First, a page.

So I started from first principles to assess what I could know without ‘faith’. The answer – which became quickly apparent to me – was essentially, nothing. When talking to other people, for instance, I had ‘faith’ that they were conscious. I also realised that the sentiment that science is free from ‘faith’ was also false – at the foundations of science is faith that the future will behave like the past. Moreover, I realised that scientific truth was only one kind of truth, and as God was metaphysical and not physical, it required logical, not empirical reasoning. This helped me reconcile the perceived lack of free will I saw in people. I had presumed that the world was simply material and its interactions, without ever proving it. This had been an act of ‘faith’. Yet I now understand that my very thoughts and by extension consciousness are immaterial. I had over-extended my knowledge of physics to answer metaphysical questions – truly a grave error. These ideas are by no means my own, and it seems that scholars throughout the ages have gone through a journey similar to my own. It was, at least, comforting to know I wasn’t alone – and humbling to find out I wasn’t very original either. I realised that, if faith is an inescapable fact of life, then one should decide where it is best to allocate it, and for me, this was religious faith.
One could argue that the negative connotations of ‘faith’ have become synonymous with the religious community, as if doubt and faith are mutually exclusive approaches. I would argue that doubt is there to strengthen what you place your faith in. Answering your doubts is incumbent upon all people who desire to be free from them. The Qur’an mentions this responsibility many times, one such example is “Surely the worst of beasts in God’s sight are those that are deaf and dumb and do not reason.” (8:22) The journey to certainty is different for every person, just like in Razi’s story. We all have our doubts which affect our faith. I think the expulsion of ‘doubt’ comes from both the application of reason (mind) and practice (soul). I have indeed read lots about rational arguments for the existence of God (I would highly recommend the Divine Reality by Hamza Tzortzis) but these arguments are merely indications. If they were entirely convincing, there would be no antithesis to refute them. What is more powerful are the practices of increasing certainty. You could say that the mind generates doubts and the soul certainty. I have found that spiritual practices, such as praying, reflection and reading the Qur’an, have done more for my condition than engaging in thought experiments. This may seem alien to many people who attend Oxford, where we place more emphasis on the mind than the soul, but I assure you that the soul gives a degree of certainty no language conjured in the mind can convey. It is something that can only be tasted, not described. My thoughts are best summarised by a quote by Allama Iqbal, the great thinker of the East; who began life as a student of Western philosophy and ended it as a Muslim mystic. He said, ‘Go beyond the path of reason because reason can only be the light that guides your path. It is not the final goal’.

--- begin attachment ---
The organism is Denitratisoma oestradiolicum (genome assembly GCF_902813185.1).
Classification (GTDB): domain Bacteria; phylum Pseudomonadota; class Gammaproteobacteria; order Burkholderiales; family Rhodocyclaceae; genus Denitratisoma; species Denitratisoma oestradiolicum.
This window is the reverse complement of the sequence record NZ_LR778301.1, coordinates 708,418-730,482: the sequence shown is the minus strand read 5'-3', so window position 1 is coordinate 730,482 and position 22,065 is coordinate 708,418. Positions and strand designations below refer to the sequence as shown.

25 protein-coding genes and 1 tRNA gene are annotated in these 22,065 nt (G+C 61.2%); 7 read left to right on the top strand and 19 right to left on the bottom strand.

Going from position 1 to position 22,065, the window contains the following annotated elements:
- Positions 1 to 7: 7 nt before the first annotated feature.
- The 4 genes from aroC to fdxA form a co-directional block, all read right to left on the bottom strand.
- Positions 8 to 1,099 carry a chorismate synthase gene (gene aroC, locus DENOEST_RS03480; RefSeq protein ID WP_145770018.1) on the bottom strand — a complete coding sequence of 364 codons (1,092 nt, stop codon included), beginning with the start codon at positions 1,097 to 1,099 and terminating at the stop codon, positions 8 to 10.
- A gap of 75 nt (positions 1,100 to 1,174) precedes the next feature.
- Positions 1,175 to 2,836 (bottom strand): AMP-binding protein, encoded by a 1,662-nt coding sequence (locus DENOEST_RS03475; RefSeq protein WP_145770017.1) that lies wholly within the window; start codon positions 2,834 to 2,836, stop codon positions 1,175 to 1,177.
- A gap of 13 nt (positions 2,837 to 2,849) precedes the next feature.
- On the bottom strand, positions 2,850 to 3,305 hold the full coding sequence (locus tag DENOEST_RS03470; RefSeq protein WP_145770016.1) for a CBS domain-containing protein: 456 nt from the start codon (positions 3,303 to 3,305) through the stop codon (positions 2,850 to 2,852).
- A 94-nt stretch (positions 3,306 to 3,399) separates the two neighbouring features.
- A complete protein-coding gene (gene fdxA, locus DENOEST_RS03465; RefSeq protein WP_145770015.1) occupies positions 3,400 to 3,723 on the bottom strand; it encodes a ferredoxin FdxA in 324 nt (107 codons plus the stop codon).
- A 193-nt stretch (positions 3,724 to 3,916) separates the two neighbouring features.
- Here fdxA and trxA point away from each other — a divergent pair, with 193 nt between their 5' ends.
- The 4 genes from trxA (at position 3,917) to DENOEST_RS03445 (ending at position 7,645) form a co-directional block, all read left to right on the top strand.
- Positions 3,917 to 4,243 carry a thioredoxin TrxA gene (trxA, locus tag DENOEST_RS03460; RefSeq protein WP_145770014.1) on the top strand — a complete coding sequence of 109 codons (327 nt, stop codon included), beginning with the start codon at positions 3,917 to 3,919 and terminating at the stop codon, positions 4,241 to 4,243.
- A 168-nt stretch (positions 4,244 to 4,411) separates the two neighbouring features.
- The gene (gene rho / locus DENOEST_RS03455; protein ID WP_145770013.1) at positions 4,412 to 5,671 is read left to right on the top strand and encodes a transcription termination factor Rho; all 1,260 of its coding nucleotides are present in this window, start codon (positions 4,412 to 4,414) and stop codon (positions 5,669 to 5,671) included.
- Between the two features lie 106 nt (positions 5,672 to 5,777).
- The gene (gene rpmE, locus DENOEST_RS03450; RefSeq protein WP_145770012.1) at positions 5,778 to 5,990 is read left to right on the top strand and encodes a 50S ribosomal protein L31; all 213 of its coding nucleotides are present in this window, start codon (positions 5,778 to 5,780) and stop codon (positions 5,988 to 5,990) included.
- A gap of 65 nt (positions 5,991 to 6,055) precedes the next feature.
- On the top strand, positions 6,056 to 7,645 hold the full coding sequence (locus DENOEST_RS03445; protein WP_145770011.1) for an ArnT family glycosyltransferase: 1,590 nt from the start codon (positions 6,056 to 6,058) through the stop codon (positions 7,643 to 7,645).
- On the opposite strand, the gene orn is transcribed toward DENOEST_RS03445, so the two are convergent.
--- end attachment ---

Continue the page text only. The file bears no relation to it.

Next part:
I would like to end this article by saying that these are simply some of my findings, so far on my short journey. I am not trained in theology or philosophy, and I hope I have not misrepresented any ideas here. I am always happy to discuss ideas with people but I also humbly accept my lack of knowledge. May Allah be pleased with what I have written and forgive any of its shortcomings.